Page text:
Roger Ebert Film School is a recurring feature in which Brandon attempts to watch & review all 200+ movies referenced in the print & film versions of Roger Ebert’s (auto)biography Life Itself.
Where Shiloh (1997) is referenced in Life Itself: On page 64 of the first edition hardback, Ebert reminisces about his childhood dog Blackie & all of the cinematic dogs he’s fallen in love with over the years. He writes, “Every time I see a dog in a movie, I think the same thing: I want that dog. I see Skip or Lucy or Shiloh and for a moment I can’t even think about the movie’s plot. I can only think about the dog. I want to hold it, pet it, take it for walks, and tell it what a good dog it is. I want to love it, and I want it to love me. I have an empty space inside myself that can only be filled by a dog.”
What Ebert had to say in his review: “Adults may have the power to take away a kid’s dog and tell him a story about it, but they do not have the right. Some of those feelings came into play when I saw ‘Shiloh,’ which is a remarkably mature and complex story about a boy who loves a dog and cannot bear to see it mistreated. It isn’t some dumb kiddie picture. It’s about deep emotions, and represents the real world with all of its terrors and responsibilities.” -from his 1997 review for the Chicago Sun-Times
If My Dog Skip was proof that fluff films about dogs can easily escape criticism by relying on the cuteness of their puppy protagonists and Wendy & Lucy proved that the human-dog relationship could actually be put to a higher dramatic purpose, where does that leave Shiloh, the third film in the dog-centric trio Ebert narrowed in on as exemplifiers of canine cinema? The answer is somewhere in the middle of those two extremes. Much like My Dog Skip, Shiloh has a cheap, oddly nostalgic schmaltz to it that makes you wonder how it ever escaped straight-to-VHS purgatory in the first place. However, its central story carries a striking brutality that feels way out of place with its generic kids’ movie trappings, aligning it more with Wendy & Lucy‘s emotional harshness on a thematic level. Shiloh is a difficult film to pigeonhole due to the clash of its Hallmark Channel cheese with its the-hard-facts-of-life coldness and the resulting tone is deeply off-putting at times due to this internal struggle. It’s at times exactly what you’d expect from a film about a boy & his beagle and at times the darkest, furthest thing from it.
Shiloh opens with a heartless hunter beating a young beagle due to its stubborn inability to perform simple commands. He eventually kicks the poor pup so hard that it runs away & seeks a new owner in a young boy. In a simpler film the boy’s family would’ve helped him keep the dog away from the evil, abusive hunter. Shiloh surprises by instead raising moral crises about responsibility, honesty, and ownership. The boy’s father insists that he return the dog to the dark-souled hunter, as the dog is legally his property. The hunter treats the dog as a worker or an appliance, not even assigning it a name. The boy loves the animal as a pet, but that doesn’t necessarily give him the right to keep it. He spends his entire summer trying to earn the ownership, attempting to win the dog back both through above-the-board means like money earned from physical labor and through shady practices like theft & dishonesty. The drunken hunter’s villainy is just as much of a grey area as the means through which the boy tries to earn “his” dog back. His coldness is a result of a lifetime suffering through the cycles of abuse & the boy can’t quite fully bring himself to hating the brute, despite his constant threats to kill & maim the dog he loves.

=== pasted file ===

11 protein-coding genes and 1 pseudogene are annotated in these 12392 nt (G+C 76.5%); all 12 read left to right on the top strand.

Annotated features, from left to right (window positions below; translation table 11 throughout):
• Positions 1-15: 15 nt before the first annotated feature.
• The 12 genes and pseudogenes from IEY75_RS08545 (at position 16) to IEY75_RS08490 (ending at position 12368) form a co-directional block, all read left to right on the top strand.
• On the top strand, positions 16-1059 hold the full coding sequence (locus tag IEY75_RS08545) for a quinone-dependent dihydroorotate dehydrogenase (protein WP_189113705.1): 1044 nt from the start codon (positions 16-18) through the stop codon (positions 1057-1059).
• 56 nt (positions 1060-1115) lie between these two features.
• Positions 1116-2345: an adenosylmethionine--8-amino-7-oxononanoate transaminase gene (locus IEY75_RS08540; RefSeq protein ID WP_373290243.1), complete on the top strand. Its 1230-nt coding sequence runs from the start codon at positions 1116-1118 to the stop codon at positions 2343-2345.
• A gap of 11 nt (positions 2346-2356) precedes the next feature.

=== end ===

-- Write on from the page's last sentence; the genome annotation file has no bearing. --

I’m not entirely on board with Shiloh‘s central man-up message that values a very rigid, old-fashioned version of masculinity that honestly is losing its relevance in the modern world. There’s a small amount of criticism of this attitude in the film, like when the hunter explains “It’s just like the Bible says, animals are put here for us. They ain’t got no other purpose or feelings.” This is obviously untrue & is meant to play as a despicable attitude, but there’s still plenty of “A man is only as good as his word” & other toughen-up cliches that rub me the wrong way here. Still, I give the film a lot of credit for raising the stakes so high in its central conflict and making a very real, very terrifying threat of abuse the centerpiece of a children’s movie about a cute beagle. I can see why Ebert was so impressed with how willing the film was to grapple with hefty moral issues. It probably also struck a particular chord with the critic because his own childhood dog, Blackie, was part beagle, a bias he has no problem openly admitting at length in his review. Still, I can only see the film as a very minor work that’s a little overlong for its message & probably undeserving of its two (!!!!) sequels. Although it’s more serious-minded than the suffocating cheese of My Dog Skip I think they’re about on the same level in terms of overall quality. The only film in this makeshift doggy trilogy that deserves to be treated as a work of art is Wendy & Lucy, which is truly fantastic & touching in a way the other two films don’t even approach.
Roger’s Rating: (3.5/4, 88%)
Brandon’s Rating (3/5, 60%)
Next Lesson: Mean Streets (1973)